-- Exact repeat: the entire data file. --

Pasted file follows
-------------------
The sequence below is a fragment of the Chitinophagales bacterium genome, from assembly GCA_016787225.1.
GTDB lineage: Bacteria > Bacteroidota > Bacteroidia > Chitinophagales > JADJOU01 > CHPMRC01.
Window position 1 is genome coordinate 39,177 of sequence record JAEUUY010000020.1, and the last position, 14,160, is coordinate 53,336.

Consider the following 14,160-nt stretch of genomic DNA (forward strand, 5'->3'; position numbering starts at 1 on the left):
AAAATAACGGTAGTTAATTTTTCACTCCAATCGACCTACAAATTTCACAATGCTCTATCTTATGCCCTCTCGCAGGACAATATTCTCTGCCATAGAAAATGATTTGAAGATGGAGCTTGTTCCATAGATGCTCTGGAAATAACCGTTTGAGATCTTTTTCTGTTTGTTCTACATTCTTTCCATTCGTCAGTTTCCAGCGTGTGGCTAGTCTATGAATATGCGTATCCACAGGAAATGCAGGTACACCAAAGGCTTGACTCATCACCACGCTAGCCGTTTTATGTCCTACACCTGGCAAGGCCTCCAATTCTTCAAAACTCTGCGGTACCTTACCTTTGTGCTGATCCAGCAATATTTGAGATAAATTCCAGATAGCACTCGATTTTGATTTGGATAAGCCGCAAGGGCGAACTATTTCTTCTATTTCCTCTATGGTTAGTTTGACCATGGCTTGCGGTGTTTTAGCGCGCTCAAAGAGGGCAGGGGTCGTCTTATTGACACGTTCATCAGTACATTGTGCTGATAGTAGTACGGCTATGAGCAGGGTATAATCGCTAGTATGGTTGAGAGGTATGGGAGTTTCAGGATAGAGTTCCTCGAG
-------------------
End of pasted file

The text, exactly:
The sequence below is a fragment of the Chitinophagales bacterium genome, from assembly GCA_016787225.1.
GTDB lineage: Bacteria > Bacteroidota > Bacteroidia > Chitinophagales > JADJOU01 > CHPMRC01.
Window position 1 is genome coordinate 39,177 of sequence record JAEUUY010000020.1, and the last position, 14,160, is coordinate 53,336.

Consider the following 14,160-nt stretch of genomic DNA (forward strand, 5'->3'; position numbering starts at 1 on the left):
AAAATAACGGTAGTTAATTTTTCACTCCAATCGACCTACAAATTTCACAATGCTCTATCTTATGCCCTCTCGCAGGACAATATTCTCTGCCATAGAAAATGATTTGAAGATGGAGCTTGTTCCATAGATGCTCTGGAAATAACCGTTTGAGATCTTTTTCTGTTTGTTCTACATTCTTTCCATTCGTCAGTTTCCAGCGTGTGGCTAGTCTATGAATATGCGTATCCACAGGAAATGCAGGTACACCAAAGGCTTGACTCATCACCACGCTAGCCGTTTTATGTCCTACACCTGGCAAGGCCTCCAATTCTTCAAAACTCTGCGGTACCTTACCTTTGTGCTGATCCAGCAATATTTGAGATAAATTCCAGATAGCACTCGATTTTGATTTGGATAAGCCGCAAGGGCGAACTATTTCTTCTATTTCCTCTATGGTTAGTTTGACCATGGCTTGCGGTGTTTTAGCGCGCTCAAAGAGGGCAGGGGTCGTCTTATTGACACGTTCATCAGTACATTGTGCTGATAGTAGTACGGCTATGAGCAGGGTATAATCGCTAGTATGGTTGAGAGGTATGGGAGTTTCAGGATAGAGTTCCTCGAG